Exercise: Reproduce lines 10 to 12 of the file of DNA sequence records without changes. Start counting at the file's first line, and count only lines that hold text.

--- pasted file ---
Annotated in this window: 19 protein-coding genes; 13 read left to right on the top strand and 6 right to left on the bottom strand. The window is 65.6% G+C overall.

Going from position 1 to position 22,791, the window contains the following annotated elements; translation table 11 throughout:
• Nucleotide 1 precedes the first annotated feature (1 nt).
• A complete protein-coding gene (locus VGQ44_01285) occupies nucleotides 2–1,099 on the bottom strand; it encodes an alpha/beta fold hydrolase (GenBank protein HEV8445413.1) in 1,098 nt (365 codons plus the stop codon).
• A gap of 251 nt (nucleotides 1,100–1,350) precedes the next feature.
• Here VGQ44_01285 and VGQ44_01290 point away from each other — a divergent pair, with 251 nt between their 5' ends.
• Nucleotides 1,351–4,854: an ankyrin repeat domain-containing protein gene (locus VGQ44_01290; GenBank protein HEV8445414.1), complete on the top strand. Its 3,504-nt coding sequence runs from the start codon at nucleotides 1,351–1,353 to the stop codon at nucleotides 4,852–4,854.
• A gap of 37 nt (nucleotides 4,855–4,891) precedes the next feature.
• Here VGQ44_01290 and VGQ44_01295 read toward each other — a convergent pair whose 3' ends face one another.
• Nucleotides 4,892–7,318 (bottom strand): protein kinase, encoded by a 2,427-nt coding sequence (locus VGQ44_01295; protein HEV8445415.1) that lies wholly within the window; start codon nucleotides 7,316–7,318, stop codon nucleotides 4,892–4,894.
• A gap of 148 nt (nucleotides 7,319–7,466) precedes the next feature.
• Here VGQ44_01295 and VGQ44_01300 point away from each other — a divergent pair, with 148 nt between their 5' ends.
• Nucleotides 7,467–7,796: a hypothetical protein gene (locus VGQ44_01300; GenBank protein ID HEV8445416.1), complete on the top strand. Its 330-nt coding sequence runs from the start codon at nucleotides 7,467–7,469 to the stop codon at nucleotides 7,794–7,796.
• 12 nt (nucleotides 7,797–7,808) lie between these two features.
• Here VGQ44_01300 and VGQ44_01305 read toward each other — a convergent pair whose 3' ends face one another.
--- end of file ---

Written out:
• Nucleotides 4,892–7,318 (bottom strand): protein kinase, encoded by a 2,427-nt coding sequence (locus VGQ44_01295; protein HEV8445415.1) that lies wholly within the window; start codon nucleotides 7,316–7,318, stop codon nucleotides 4,892–4,894.
• A gap of 148 nt (nucleotides 7,319–7,466) precedes the next feature.
• Here VGQ44_01295 and VGQ44_01300 point away from each other — a divergent pair, with 148 nt between their 5' ends.